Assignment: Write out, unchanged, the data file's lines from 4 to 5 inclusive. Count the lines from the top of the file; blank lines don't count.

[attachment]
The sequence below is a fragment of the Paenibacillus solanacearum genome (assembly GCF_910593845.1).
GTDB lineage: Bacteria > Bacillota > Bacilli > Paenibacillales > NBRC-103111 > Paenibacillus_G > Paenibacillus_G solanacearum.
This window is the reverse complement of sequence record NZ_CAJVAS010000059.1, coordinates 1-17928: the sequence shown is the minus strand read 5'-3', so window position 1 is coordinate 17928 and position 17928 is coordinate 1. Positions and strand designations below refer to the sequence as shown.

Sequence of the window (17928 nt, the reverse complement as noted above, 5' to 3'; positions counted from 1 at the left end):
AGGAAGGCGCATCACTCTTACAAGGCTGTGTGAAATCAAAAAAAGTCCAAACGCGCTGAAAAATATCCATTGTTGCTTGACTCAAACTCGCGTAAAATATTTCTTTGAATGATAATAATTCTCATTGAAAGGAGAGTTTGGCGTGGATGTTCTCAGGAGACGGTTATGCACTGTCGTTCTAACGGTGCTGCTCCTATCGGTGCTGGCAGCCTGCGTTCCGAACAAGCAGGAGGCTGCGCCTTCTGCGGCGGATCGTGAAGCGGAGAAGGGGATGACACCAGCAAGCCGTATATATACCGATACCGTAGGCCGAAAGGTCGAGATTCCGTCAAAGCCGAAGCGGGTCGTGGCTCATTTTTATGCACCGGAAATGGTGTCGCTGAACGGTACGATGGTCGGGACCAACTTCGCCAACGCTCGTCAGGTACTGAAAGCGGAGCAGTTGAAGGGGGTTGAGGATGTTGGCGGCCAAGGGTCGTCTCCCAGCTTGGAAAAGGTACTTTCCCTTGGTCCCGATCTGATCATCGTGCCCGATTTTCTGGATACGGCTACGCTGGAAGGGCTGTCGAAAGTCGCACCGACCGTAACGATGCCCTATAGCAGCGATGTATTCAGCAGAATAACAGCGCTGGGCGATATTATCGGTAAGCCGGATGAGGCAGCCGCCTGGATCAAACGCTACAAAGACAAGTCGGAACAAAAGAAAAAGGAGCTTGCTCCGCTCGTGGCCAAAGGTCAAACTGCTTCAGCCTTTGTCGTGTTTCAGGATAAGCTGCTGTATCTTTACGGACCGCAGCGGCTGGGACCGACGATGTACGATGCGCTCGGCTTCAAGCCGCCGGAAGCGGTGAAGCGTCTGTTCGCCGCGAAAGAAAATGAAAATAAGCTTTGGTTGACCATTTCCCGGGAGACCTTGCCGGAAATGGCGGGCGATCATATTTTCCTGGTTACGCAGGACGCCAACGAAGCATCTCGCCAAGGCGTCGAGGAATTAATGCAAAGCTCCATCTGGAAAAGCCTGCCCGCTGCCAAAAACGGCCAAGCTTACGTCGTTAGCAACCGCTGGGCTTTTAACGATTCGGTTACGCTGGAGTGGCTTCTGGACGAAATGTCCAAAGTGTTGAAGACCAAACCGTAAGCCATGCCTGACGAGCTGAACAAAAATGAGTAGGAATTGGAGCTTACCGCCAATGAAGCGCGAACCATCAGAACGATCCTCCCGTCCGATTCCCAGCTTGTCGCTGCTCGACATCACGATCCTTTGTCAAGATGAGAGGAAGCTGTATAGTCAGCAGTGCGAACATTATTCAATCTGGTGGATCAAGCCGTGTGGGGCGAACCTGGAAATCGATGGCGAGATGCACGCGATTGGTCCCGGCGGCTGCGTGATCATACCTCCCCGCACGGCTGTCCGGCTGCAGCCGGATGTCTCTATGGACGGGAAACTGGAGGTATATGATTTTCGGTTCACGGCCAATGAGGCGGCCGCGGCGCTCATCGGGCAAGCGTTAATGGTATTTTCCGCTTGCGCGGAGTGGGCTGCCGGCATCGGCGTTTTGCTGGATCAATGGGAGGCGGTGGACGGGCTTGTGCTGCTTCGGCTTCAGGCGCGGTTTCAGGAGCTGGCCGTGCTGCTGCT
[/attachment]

Sequence of the window (17928 nt, the reverse complement as noted above, 5' to 3'; positions counted from 1 at the left end):
AGGAAGGCGCATCACTCTTACAAGGCTGTGTGAAATCAAAAAAAGTCCAAACGCGCTGAAAAATATCCATTGTTGCTTGACTCAAACTCGCGTAAAATATTTCTTTGAATGATAATAATTCTCATTGAAAGGAGAGTTTGGCGTGGATGTTCTCAGGAGACGGTTATGCACTGTCGTTCTAACGGTGCTGCTCCTATCGGTGCTGGCAGCCTGCGTTCCGAACAAGCAGGAGGCTGCGCCTTCTGCGGCGGATCGTGAAGCGGAGAAGGGGATGACACCAGCAAGCCGTATATATACCGATACCGTAGGCCGAAAGGTCGAGATTCCGTCAAAGCCGAAGCGGGTCGTGGCTCATTTTTATGCACCGGAAATGGTGTCGCTGAACGGTACGATGGTCGGGACCAACTTCGCCAACGCTCGTCAGGTACTGAAAGCGGAGCAGTTGAAGGGGGTTGAGGATGTTGGCGGCCAAGGGTCGTCTCCCAGCTTGGAAAAGGTACTTTCCCTTGGTCCCGATCTGATCATCGTGCCCGATTTTCTGGATACGGCTACGCTGGAAGGGCTGTCGAAAGTCGCACCGACCGTAACGATGCCCTATAGCAGCGATGTATTCAGCAGAATAACAGCGCTGGGCGATATTATCGGTAAGCCGGATGAGGCAGCCGCCTGGATCAAACGCTACAAAGACAAGTCGGAACAAAAGAAAAAGGAGCTTGCTCCGCTCGTGGCCAAAGGTCAAACTGCTTCAGCCTTTGTCGTGTTTCAGGATAAGCTGCTGTATCTTTACGGACCGCAGCGGCTGGGACCGACGATGTACGATGCGCTCGGCTTCAAGCCGCCGGAAGCGGTGAAGCGTCTGTTCGCCGCGAAAGAAAATGAAAATAAGCTTTGGTTGACCATTTCCCGGGAGACCTTGCCGGAAATGGCGGGCGATCATATTTTCCTGGTTACGCAGGACGCCAACGAAGCATCTCGCCAAGGCGTCGAGGAATTAATGCAAAGCTCCATCTGGAAAAGCCTGCCCGCTGCCAAAAACGGCCAAGCTTACGTCGTTAGCAACCGCTGGGCTTTTAACGATTCGGTTACGCTGGAGTGGCTTCTGGACGAAATGTCCAAAGTGTTGAAGACCAAACCGTAAGCCATGCCTGACGAGCTGAACAAAAATGAGTAGGAATTGGAGCTTACCGCCAATGAAGCGCGAACCATCAGAACGATCCTCCCGTCCGATTCCCAGCTTGTCGCTGCTCGACATCACGATCCTTTGTCAAGATGAGAGGAAGCTGTATAGTCAGCAGTGCGAACATTATTCAATCTGGTGGATCAAGCCGTGTGGGGCGAACCTGGAAATCGATGGCGAGATGCACGCGATTGGTCCCGGCGGCTGCGTGATCATACCTCCCCGCACGGCTGTCCGGCTGCAGCCGGATGTCTCTATGGACGGGAAACTGGAGGTATATGATTTTCGGTTCACGGCCAATGAGGCGGCCGCGGCGCTCATCGGGCAAGCGTTAATGGTATTTTCCGCTTGCGCGGAGTGGGCTGCCGGCATCGGCGTTTTGCTGGATCAATGGGAGGCGGTGGACGGGCTTGTGCTGCTTCGGCTTCAGGCGCGGTTTCAGGAGCTGGCCGTGCTGCTGCT